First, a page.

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Admissibility of settlement discussions in court

Section 111A of the Employment Rights Act 1996 was introduced in 2013 and gives protection to the confidentiality of certain pre-termination negotiations. The section allows for “any offer made or discussions held” with a view to negotiating agreed terms for termination of an employee’s employment will not be admissible as evidence in a subsequent ordinary claim of unfair dismissal.

The privilege provided by section 111A is therefore more limited than that provided by ‘without prejudice’ discussions, the scope of which is wider. Without prejudice discussions can be used to resolve a much wider range of employment claims, not just unfair dismissal. The key differences between the two types of privilege are as follows:

  • ‘Without prejudice’ privilege only applies where there is an existing dispute between the parties and the negotiations are a genuine attempt to settle it. The fact that negotiations have taken place may be admissible, as may correspondence which sets out the parties’ positions.
  • Privilege under s.111A applies whether the parties have an existing dispute or not, and allows for confidential discussion regarding ending the employment relationship.
  • Without prejudice privilege can be waived with the consent of the parties, and may be waived by the court where there is improper conduct.
  • Privilege under s.111A can be waived by the court where there has been ‘improper behaviour’.

However, it has been unclear whether the protection afforded by s.111A covers the mere fact that negotiations took place, or whether it can be waived with the consent of the parties. The Employment Appeal Tribunal (EAT) has for the first time given guidance on the matter. In Faithorn Farrel Timms LLP v Bailey, the EAT had to consider whether ‘without prejudice’ letters were admissible, either in terms of s.111A or ordinary without prejudice rules, and whether privilege had been waived.

Ms Bailey was employed as an office secretary. Prior to resigning, discussions were had regarding a proposed settlement agreement and the terms were discussed via ‘without prejudice’ correspondence. Ms Bailey subsequently raised a grievance referring to the discussions and said she did not accept they were privileged. Ms Bailey claimed unfair constructive dismissal and sex discrimination, and referred to the settlement discussions in her claim. Faithorn did not object to this, and also mentioned the same material in its defence. At the tribunal hearing, the question was then raised as to admissibility.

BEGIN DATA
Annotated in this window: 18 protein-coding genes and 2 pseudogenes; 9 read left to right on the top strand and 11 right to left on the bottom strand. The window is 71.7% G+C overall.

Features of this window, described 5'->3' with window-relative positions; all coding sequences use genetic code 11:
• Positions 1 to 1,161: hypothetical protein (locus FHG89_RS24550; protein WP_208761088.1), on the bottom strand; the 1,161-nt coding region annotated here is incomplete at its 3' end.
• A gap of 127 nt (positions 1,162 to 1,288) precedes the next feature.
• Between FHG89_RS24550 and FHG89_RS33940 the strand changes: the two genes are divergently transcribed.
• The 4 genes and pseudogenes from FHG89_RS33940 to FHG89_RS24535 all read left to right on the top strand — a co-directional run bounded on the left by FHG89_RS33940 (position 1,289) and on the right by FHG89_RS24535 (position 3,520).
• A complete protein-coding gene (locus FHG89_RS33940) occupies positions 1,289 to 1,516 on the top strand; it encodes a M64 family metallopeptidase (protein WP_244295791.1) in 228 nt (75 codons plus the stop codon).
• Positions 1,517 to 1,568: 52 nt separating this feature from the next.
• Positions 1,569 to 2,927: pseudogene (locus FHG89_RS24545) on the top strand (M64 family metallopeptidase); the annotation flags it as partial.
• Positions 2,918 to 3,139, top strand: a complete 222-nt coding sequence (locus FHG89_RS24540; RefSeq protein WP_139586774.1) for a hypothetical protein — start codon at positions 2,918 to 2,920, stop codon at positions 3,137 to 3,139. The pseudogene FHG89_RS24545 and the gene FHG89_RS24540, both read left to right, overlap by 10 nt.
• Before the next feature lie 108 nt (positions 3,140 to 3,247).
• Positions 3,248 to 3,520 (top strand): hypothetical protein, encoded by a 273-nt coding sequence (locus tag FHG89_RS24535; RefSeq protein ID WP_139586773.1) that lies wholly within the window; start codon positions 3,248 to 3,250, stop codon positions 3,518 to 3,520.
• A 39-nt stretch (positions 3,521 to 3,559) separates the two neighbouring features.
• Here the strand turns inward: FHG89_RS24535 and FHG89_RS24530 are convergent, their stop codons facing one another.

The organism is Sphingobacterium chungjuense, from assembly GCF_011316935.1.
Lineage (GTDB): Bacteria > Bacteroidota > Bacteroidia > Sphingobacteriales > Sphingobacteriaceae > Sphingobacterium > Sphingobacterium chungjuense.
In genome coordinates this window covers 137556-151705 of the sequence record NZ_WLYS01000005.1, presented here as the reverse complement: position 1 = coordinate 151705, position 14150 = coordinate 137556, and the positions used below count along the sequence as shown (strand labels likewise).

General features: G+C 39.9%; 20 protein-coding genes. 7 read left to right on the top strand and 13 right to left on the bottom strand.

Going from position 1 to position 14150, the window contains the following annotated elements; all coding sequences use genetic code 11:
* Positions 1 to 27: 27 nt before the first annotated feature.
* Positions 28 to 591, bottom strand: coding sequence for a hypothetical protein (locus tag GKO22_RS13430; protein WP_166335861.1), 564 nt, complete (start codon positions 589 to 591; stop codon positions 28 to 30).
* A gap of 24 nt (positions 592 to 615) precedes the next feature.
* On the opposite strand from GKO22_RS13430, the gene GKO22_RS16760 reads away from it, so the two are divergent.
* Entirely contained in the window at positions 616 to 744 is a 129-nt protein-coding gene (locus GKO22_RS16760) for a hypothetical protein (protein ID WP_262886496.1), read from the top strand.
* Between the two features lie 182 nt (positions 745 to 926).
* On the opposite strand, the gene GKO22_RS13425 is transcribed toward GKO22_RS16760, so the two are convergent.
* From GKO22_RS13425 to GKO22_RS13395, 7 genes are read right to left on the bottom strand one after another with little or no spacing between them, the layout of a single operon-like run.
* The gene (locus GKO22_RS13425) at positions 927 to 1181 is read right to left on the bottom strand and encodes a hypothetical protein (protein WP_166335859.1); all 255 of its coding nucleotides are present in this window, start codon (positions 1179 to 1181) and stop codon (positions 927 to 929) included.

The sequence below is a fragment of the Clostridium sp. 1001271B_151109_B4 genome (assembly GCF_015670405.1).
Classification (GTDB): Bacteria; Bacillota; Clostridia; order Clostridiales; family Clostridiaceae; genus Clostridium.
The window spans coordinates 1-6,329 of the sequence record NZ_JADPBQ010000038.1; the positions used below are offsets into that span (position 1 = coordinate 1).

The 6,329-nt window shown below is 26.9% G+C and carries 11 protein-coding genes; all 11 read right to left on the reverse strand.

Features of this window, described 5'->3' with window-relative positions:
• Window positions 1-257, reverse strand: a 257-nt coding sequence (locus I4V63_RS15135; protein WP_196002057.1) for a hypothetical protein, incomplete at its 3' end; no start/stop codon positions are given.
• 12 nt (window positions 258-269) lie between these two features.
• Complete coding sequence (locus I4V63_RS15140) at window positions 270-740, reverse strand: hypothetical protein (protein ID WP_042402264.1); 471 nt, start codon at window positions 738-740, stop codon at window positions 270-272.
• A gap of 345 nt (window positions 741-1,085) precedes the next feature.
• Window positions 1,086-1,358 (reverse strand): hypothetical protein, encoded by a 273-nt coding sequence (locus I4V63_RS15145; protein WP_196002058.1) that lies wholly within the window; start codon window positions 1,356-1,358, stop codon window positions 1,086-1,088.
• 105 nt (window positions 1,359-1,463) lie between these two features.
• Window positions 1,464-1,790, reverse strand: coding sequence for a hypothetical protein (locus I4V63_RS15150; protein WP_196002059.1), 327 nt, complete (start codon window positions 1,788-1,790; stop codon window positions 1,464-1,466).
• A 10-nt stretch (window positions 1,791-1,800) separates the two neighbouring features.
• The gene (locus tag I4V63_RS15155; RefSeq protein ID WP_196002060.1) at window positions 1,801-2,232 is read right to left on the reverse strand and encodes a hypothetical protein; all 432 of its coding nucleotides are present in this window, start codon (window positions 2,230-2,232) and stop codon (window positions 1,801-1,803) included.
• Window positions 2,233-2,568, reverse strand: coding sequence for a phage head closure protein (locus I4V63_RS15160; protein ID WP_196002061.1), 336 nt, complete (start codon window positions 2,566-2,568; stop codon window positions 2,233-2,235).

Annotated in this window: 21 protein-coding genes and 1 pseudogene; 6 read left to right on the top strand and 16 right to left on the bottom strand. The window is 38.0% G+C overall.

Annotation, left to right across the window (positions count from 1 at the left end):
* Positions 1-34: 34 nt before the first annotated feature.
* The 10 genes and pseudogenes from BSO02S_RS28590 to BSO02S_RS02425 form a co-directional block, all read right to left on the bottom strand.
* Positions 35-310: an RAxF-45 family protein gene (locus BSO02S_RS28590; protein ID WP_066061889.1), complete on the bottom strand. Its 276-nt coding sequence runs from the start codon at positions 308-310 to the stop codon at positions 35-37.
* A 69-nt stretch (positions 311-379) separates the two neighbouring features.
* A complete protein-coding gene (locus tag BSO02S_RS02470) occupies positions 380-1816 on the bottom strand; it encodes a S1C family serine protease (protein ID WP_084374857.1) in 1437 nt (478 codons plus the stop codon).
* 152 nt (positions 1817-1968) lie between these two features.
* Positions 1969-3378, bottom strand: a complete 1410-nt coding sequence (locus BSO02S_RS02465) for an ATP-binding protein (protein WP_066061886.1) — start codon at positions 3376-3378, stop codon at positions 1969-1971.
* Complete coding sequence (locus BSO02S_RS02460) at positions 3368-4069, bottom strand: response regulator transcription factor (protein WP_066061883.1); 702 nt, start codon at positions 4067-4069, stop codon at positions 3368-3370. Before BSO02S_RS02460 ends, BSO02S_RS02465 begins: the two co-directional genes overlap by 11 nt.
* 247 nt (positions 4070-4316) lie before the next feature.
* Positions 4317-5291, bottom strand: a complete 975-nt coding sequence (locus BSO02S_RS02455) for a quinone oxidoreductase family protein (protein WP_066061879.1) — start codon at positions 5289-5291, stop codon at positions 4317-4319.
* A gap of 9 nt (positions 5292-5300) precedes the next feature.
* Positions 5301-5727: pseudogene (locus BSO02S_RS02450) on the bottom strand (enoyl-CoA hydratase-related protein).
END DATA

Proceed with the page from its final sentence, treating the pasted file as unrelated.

When the case reached the EAT it considered the following issues:

  • Whether the mere fact that discussions had taken place was covered by the s.111A privilege
  • The extent to which discussions are covered
  • Whether privilege under s.111A could be waived as is the case with ‘without prejudice’ privilege.

In terms of these issues, it found that:

  • The mere fact that there have been settlement offers or discussions is covered by the s.111A privilege and is therefore inadmissible in subsequent proceedings. A Claimant therefore cannot rely on the existence of settlement negotiations in support of an unfair dismissal claim or even refer to the fact that they have taken place.
  • 111A means that discussions within the employer’s business are also inadmissible, such as discussions between managers and HR.
  • Privilege under s.111A cannot be waived. The EAT found that there is nothing in s.111A which reads as permitting the parties to agree to the admission of evidence. It did note that the exception in s.111A(4) which removes the privilege where there has been ‘improper behaviour’ is broad and gives flexibility for such evidence to be admitted where the tribunal believes there are grounds to.

This decision is likely to be of comfort to employers, who may be concerned that the fact that they approached an employee with a settlement offer will be used against them if that employee objects or discussions subsequently break down. However, it is worth remembering that s111A only applies to cases of unfair dismissal, including constructive dismissal, and not to other types of claim such as discrimination. In such cases, care should be taken to ensure that without prejudice privilege is invoked and maintained if it is intended to keep discussions confidential.

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